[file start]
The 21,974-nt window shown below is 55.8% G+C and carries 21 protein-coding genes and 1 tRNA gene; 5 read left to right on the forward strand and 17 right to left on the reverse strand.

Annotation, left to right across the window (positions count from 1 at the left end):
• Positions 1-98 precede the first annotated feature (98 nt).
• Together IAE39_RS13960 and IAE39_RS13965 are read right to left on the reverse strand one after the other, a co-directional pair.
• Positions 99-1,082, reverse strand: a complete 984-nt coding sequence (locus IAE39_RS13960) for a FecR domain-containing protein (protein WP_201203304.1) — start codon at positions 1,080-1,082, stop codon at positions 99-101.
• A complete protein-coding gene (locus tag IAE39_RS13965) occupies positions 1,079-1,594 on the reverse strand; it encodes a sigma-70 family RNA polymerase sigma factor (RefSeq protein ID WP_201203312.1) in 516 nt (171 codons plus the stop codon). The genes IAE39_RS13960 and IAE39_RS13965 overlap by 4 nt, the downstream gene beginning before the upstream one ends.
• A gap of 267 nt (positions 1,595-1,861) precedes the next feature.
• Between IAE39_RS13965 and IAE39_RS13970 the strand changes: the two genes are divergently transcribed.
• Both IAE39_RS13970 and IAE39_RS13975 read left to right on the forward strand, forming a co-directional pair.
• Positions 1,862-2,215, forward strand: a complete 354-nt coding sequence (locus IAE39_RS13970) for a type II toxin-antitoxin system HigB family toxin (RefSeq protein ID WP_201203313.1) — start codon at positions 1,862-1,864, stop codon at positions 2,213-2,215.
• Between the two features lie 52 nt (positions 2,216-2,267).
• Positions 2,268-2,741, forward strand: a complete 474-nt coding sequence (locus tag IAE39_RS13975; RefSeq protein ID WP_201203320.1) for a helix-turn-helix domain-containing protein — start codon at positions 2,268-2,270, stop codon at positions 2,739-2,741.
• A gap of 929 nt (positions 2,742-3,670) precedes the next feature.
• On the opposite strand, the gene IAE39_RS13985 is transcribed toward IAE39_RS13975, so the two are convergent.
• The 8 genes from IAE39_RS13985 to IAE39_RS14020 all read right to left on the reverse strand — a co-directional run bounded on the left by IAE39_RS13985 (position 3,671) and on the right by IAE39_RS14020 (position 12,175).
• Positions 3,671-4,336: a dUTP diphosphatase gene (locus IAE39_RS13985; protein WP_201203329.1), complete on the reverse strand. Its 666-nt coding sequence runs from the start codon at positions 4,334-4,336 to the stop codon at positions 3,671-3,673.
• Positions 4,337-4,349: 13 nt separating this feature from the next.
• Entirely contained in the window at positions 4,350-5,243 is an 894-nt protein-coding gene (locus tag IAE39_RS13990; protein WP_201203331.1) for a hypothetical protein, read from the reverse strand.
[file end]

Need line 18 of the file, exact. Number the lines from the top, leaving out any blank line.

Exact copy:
• Entirely contained in the window at positions 4,350-5,243 is an 894-nt protein-coding gene (locus tag IAE39_RS13990; protein WP_201203331.1) for a hypothetical protein, read from the reverse strand.